Harney, Maryland

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Harney, Maryland
Unincorporated community
Harney is located in Maryland
Harney
Harney
Location within the state of Maryland
Harney is located in the US
Harney
Harney
Harney (the US)
Coordinates: 39°42′50″N 77°12′24″W / 39.71389°N 77.20667°W / 39.71389; -77.20667
Country United States
State Maryland
County Caroll
Time zone Eastern (EST) (UTC-5)
 • Summer (DST) EDT (UTC-4)

Harney (Monocacyville as late as 1892) is an unincorporated community in Carroll County, Maryland, USA.[3]

Map all coordinates using: OpenStreetMap · Google Maps
Download coordinates as: KML · GPX

Geography[edit]

Harney is located near the head of the Monocacy River to the northwest and is the site of crossroads: east/west Conover Road (named for a family that was at a defunct farm on the east of the town) and north/south Harney Road. Additional intersection at the ball field is Bowers Road off of Conover Road, and Baptist Road heads southwest from just south of the crossroads. Communities near Harney are Longville to the south,[4] Emmitsburg (southwest) and in Pennsylvania, Natural Dam (west), Barlow 3.1 mi north, Two Taverns (north-northeast), Littlestown (east-northeast), and Kingsdale (east).


Geographic Chronology
Date Topic Event Coordinates
1763 The Mason-Dixon survey placed a marker north of the later 1825 crossroads (named Harney c. 1897) which was later taken—it was replaced during a ceremony c. 1976. (survey stones 76 & 77 were at the McKinley property.) [2] 39°43′18″N 77°12′00″W / 39.7217°N 77.2°W / 39.7217; -77.2 (Mason-Dixon marker)
1808 road A Pennsylvania court approved a road between Gettysburg and Maryland via a fording through Rock Creek near the Black's Mill dam to allow travel to Taneytown[5] (a c. 1787 westward road to Black's Mill had been established "from John Little's [tavern] on the Baltimore Pike.")[6]
1815[7] business (nearby) Nicholas Eckes built the first home in the vicinity at a site near the Monocacy River, west of the area that would become the town. Eckes performed shoemaking at the farm—his son Enoch Eckes continued shoemaking there & the property transferred to 4 shoemakers: Peter Reigle, John Reindollar, Harry Rineman, and Samuel Eline.[8]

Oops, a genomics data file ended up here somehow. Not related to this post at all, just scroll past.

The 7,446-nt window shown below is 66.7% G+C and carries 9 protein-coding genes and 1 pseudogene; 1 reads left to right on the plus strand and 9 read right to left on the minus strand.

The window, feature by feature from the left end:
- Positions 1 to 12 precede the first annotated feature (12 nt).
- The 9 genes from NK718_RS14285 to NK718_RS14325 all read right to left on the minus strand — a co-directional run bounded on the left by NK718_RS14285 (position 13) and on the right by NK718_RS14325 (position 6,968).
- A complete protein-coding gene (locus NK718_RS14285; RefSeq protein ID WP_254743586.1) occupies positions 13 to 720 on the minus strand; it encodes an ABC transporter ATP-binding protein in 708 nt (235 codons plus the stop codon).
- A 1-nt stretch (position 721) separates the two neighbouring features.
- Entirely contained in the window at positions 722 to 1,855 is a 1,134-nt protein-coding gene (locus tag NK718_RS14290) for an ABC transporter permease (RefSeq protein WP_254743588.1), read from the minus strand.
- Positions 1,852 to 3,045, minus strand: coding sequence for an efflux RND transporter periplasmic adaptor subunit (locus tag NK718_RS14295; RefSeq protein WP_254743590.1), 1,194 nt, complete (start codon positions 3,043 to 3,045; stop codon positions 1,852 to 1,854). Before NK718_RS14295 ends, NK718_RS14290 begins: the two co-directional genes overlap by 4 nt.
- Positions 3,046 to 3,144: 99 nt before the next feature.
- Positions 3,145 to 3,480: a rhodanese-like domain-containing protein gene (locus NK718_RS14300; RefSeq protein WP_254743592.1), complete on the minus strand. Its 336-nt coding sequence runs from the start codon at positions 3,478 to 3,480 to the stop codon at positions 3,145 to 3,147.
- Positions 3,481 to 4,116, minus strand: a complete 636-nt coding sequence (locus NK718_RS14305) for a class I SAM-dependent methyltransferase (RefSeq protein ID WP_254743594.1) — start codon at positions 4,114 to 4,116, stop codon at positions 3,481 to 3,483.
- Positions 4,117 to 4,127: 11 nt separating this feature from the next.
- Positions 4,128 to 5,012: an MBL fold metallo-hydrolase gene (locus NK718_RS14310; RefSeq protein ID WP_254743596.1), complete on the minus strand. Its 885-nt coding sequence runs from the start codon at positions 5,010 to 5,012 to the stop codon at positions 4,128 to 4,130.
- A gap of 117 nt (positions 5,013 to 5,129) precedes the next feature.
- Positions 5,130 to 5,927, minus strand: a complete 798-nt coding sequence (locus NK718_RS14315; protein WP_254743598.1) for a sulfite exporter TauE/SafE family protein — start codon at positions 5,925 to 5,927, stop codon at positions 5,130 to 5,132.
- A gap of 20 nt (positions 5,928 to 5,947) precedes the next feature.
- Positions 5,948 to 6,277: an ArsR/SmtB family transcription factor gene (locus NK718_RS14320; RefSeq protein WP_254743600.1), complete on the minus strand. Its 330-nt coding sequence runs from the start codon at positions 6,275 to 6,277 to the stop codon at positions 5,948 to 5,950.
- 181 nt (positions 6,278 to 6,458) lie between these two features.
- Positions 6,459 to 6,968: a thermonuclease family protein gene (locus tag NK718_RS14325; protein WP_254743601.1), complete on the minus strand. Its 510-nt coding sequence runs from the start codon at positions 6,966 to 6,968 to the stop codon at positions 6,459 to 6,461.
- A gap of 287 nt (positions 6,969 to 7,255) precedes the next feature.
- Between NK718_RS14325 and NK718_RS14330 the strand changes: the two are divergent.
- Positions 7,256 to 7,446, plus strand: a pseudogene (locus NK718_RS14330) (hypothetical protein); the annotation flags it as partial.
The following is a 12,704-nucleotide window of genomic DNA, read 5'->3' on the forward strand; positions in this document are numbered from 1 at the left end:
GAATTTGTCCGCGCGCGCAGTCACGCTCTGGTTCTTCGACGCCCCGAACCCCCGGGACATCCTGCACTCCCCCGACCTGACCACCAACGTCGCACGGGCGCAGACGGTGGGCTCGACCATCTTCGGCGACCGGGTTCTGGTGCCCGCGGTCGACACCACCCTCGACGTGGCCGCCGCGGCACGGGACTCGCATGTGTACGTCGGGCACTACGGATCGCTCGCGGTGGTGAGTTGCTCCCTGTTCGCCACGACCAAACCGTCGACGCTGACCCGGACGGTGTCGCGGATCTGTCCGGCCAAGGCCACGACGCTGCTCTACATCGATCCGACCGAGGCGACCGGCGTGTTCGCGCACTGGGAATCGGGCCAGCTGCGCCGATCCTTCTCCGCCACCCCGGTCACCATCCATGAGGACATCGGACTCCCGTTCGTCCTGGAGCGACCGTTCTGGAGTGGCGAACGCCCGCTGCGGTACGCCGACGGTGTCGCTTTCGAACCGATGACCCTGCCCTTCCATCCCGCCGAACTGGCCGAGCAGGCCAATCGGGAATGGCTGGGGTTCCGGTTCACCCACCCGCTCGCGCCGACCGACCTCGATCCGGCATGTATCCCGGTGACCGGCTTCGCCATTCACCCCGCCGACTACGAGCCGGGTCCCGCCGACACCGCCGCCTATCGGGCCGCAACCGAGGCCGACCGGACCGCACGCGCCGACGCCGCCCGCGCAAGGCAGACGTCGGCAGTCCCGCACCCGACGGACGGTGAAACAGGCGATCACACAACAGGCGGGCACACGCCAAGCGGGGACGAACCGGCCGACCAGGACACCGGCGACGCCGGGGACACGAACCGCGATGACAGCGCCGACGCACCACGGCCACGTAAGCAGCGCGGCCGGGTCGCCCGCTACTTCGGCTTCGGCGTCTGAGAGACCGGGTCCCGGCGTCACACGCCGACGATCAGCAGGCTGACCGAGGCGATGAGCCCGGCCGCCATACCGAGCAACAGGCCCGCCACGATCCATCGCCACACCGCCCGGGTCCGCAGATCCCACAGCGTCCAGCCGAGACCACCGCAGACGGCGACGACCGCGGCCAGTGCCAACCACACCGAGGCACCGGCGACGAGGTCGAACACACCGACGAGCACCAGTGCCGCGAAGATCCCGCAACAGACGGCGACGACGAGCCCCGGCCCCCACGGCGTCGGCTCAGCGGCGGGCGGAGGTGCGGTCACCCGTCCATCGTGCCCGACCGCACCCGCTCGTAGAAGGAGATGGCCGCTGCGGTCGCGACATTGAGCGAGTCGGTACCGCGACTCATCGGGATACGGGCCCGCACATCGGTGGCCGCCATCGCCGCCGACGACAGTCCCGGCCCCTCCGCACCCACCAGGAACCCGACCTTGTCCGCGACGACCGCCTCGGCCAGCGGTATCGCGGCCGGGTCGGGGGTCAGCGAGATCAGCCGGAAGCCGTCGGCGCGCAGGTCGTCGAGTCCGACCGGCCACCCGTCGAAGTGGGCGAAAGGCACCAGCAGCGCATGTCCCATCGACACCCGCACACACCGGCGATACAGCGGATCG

1824[7] business The 1st store was opened by Jesse Cornell [sic][8] at what became the town of Monocacyville (the property in 1955 was "owned by John Cornel"),[7] and the crossroads community eventually had 3 hotels (a harness shop was at 5949 Conover Road). [where?]
1825 road The west/east "Emmitsburg and little stone [sic] road was opened up" to become the crossroad[8] with the north/south Gettysburg-Taneytown road. By 1895 the street names were Gettysburg Street (northward), Littlestown Street (eastward to Kingsdale), Taneytown Street (southward), and Emmitsburg Street (south-southwest).
c. 1839 business Elijah Eckenrode "opened up a small store" on the "old Lichtenwalter property" (in 1824 Nicholas Eckes had subdivided land and sold part "to Adam Lichtenwalter who built a two story log house", e.g., after moving from the old residence.)[8] In 1843 Jacob Kreglo subsequently bought the small store property which transferred to Philip Shriner who "started[when?] wagon making."[8]
1863-07-01 Civil War General Hancock was sent north from near Taneytown and passed through Monocacyville to command at Gettysburg ~3[9]-6 pm.Template:RFinalReport
1863-07-01 Civil War Hancock's II Corps (Union Army) traveled through Monocacyville to bivouac for the night near Horner's Mill (arrived at the battlefield c. 7am July 2.)[10]:33
1863-07-01 Civil War Ames Battery G established an overnight camp near Monocacyville en route from Taneytown to their Battle of Gettysburg, Second Day, engagement at The Peach Orchard during the afternoon Hood's Assault.[11] (Third Corps artillery trains left Taneytown later on July 2 at 10:30 p.m.)[3]